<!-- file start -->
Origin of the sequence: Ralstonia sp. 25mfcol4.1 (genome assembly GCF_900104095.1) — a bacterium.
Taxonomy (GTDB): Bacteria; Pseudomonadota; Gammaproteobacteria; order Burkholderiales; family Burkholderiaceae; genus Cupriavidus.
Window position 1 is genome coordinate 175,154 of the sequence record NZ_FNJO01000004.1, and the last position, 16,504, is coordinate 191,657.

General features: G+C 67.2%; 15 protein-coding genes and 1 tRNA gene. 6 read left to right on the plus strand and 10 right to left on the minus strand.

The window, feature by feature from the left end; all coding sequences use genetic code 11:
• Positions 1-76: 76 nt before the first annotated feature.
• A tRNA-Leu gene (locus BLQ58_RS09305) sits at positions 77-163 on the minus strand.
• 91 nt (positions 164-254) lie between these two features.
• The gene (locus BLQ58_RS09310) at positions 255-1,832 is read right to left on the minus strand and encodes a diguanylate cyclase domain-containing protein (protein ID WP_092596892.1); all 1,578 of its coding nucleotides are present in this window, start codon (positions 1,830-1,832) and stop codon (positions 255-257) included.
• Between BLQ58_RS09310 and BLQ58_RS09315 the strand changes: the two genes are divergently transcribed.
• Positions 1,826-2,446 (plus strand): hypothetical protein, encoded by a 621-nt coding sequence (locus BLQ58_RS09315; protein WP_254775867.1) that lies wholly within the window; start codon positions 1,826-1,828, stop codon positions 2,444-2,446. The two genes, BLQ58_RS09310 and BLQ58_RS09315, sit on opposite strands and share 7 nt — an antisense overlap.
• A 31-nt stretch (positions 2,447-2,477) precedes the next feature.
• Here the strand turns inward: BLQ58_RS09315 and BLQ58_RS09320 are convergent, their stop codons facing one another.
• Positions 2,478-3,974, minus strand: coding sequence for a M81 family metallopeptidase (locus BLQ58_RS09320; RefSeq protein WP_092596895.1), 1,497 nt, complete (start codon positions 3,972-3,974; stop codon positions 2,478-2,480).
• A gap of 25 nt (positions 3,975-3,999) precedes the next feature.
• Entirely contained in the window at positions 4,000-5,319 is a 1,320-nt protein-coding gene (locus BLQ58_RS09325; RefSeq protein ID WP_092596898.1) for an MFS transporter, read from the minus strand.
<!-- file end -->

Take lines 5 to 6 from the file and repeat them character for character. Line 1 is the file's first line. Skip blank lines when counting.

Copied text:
The window, feature by feature from the left end; all coding sequences use genetic code 11:
• Positions 1-76: 76 nt before the first annotated feature.